Just about everyone by now knows how the drug industry works to poison the minds of American doctors—not that many of them have resisted drinking the Kool-Aid, which comes in the form of ego-tripping awards, junkets, dinners, research funding, and cash in exchange for endorsing or prescribing the latest and most lucrative drugs. But even against this backdrop of sleaze, the latest news on the ties between Big Pharma and Big Psych could take your breath away.
It turns out that not just some, but most of the shrinks who wrote the American Psychiatric Association’s most recent clinical guidelines for treating depression, bipolar disorders, and schizophrenia—which together account for $25 billion in prescription drug sales annually—had financial ties to drug companies, according a study to be published in Psychotherapy and Psychosomatics, as reported in the Boston Globe.
Summarizing the findings, which were compiled by researchers largely from public records, the Kaiser Daily Health Policy Report states:
According to the study, 18 of the 20 authors of the guidelines had at least one financial tie to drug companies. Twelve authors had ties in at least three categories, such as consulting, research grants, speaking fees or stock ownership, the study found. In addition, the study found that all of the authors of schizophrenia and bipolar guidelines had relationships with the drug industry, while 60% of the authors of the depression guidelines had such connections. According to the study, more than 75% of the authors received funding for research from drug companies. In addition, one-third of the authors served on the speakers’ bureaus of drug companies, the study shows.
As anyone who’s suffered from any kind of mental health problem knows, treatment for these kinds of problems is a highly inexact science. A shrink can’t give you a blood test or an MRI to figure out precisely what’s wrong with you. So it’s often a case of diagnosis by prescription: If you feel better after you take an anti-depressant, it’s assumed that you were depressed; if you don’t feel better, well, then maybe they’ll try you on an anti-anxiety pill, or a low dose of a bipolar drug, and see how that works.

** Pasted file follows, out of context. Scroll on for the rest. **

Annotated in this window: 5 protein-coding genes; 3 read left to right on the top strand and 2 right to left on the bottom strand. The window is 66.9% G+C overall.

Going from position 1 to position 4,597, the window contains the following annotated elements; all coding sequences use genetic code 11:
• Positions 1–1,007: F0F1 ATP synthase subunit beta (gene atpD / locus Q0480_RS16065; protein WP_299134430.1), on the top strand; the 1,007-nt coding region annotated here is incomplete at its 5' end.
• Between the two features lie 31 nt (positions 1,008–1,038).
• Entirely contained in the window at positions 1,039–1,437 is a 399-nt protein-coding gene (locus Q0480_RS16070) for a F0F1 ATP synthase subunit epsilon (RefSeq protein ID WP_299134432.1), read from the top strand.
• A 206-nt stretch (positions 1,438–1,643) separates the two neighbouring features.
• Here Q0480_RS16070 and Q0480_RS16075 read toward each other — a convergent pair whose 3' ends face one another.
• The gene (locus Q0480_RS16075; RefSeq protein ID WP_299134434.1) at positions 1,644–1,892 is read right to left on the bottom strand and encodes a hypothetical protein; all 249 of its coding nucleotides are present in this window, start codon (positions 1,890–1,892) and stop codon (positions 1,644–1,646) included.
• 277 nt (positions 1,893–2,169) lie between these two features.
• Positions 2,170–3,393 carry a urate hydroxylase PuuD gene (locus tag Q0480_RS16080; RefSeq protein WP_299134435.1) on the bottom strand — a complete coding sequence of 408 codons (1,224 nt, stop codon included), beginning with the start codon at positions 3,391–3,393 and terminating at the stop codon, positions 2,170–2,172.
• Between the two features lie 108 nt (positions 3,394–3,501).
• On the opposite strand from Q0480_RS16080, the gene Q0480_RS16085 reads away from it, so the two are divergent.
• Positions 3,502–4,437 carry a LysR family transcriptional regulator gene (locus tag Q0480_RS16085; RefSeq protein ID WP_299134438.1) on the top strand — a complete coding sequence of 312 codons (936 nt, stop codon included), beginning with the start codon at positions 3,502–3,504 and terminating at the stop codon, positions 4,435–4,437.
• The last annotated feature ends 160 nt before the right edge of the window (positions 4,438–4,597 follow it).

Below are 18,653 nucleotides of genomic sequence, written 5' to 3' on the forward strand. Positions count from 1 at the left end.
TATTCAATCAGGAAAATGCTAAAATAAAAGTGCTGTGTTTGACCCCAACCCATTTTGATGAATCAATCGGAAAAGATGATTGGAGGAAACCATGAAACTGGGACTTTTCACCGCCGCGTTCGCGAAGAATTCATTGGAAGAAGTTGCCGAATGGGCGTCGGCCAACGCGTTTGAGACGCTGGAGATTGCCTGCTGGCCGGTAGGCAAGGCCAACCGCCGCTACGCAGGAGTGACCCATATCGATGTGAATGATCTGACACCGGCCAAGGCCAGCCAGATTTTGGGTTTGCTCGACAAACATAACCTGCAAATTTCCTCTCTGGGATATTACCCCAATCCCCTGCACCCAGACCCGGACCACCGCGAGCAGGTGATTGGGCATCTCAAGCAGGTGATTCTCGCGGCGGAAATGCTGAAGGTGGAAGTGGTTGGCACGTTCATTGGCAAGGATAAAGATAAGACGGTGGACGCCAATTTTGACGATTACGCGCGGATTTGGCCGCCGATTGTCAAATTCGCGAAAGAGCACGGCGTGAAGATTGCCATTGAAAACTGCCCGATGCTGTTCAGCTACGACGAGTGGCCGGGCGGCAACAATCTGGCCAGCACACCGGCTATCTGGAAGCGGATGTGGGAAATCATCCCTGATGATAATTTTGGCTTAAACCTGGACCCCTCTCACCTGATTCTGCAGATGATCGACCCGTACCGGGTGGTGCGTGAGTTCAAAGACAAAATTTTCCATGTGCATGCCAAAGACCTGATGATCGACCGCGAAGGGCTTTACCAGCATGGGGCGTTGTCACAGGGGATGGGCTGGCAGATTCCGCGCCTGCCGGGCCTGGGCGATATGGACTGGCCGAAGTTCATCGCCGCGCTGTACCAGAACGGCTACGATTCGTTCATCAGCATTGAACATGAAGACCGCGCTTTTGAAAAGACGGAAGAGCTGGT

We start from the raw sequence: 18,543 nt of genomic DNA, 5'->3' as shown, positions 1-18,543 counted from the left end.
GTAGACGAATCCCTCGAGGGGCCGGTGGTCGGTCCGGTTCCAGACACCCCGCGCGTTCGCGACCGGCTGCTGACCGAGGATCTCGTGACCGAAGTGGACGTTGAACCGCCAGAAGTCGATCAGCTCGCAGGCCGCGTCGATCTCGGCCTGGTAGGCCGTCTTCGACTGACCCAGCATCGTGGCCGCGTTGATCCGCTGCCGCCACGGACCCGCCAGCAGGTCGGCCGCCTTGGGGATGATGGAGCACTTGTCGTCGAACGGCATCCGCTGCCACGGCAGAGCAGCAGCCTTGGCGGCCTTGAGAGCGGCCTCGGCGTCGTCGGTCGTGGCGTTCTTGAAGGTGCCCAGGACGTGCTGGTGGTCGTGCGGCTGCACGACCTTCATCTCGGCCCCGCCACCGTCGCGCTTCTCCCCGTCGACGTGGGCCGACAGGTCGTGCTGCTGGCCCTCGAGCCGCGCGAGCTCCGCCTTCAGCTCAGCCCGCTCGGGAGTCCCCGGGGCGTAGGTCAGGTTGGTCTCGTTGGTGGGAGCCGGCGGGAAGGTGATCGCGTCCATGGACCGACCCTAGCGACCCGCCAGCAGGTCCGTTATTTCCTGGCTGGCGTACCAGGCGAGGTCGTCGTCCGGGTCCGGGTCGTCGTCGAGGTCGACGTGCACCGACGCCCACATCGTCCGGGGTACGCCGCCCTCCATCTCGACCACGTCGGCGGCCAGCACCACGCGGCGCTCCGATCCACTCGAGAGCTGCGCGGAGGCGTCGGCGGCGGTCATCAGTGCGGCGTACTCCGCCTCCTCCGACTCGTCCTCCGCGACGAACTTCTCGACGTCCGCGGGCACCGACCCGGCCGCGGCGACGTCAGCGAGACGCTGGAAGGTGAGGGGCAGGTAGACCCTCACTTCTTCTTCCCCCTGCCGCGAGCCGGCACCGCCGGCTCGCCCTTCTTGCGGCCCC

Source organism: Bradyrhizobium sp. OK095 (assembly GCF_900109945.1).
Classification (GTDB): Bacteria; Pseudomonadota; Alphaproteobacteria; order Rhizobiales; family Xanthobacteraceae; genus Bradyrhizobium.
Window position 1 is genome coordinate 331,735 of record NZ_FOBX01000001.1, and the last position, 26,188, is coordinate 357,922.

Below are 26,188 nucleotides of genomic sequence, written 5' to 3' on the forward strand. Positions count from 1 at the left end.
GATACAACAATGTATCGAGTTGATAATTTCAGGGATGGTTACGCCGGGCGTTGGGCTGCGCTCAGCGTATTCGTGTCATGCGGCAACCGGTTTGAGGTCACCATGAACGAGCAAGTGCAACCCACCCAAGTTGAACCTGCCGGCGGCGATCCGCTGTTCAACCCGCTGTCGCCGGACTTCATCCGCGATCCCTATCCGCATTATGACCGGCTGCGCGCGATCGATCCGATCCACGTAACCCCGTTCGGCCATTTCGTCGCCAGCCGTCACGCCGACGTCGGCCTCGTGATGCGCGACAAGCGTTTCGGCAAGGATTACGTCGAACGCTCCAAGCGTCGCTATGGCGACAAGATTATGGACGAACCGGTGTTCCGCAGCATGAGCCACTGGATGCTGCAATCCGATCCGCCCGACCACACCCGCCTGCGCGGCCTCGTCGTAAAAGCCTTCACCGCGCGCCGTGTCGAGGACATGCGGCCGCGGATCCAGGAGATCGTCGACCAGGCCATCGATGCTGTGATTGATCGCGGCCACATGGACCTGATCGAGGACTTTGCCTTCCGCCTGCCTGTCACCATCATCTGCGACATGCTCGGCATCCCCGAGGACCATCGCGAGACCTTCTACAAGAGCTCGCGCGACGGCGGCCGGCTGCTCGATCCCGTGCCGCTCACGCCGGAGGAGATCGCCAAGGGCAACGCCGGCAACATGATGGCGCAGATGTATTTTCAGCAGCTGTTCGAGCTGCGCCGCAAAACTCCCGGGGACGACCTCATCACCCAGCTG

As one of the researchers for the study put it, “the lack of biological tests for mental disorders renders psychiatry especially vulnerable to industry influence.” For this reason, she argues, it’s particularly important that the guidelines issued by psychiatry’s leading professional organization be compiled “on the basis of an objective review of the scientific evidence”—and not on whether the doctors writing them got a big grant from Merck or own stock in AstraZeneca.
Perhaps there’s another reason why these conflicts of interest are so extreme in the field of mental health. You would expect that after news like this, confidence in the psychiatric profession would drop through the floor, and patients would begin to take their shrinks’ diagnoses with a boulder of salt. But many psychiatric patients are desperately ill, highly vulnerable, and not in any position to be skeptical medical consumers.
A growing body of evidence suggests that the drug companies purposefully push doctors to push drugs on exactly these types of patients—the ones who are least equipped to push back. Look at the recent case of pharmaceutical giant Eli Lilly, which agreed to pay a record $1.4 billion dollars to settle charges that it illegally marketed the anti-psychotic drug Zyprexa as a treatment for Alzheimer’s and other forms of dementia in elderly patients. This despite the fact that the drug was not only unapproved for this “off-label” use, but had also been shown to cause obesity and diabetes—as this former Eli Lilly rep explains.
Now, $1.4 billion might sound like a tough punishment, until you find out that Lilly’s total sales of Zyprexa have topped $37 billion. And at least some of those sales were thanks to doctors who, with guidance from Lilly drug reps, wrote thousands of prescriptions for patients with virtually no ability to defend themselves. Can you imagine an easier group for the drug companies—and their shills in the medical profession—to victimize than old people with dementia?
After spending some time reporting on the drug industry, I can easily picture Big Pharma’s executives sitting around in their board rooms, planning which wretched, unprotected group of patients they’re going to target next.
Then again, maybe I’m just paranoid. I’m sure there’s a pill for that.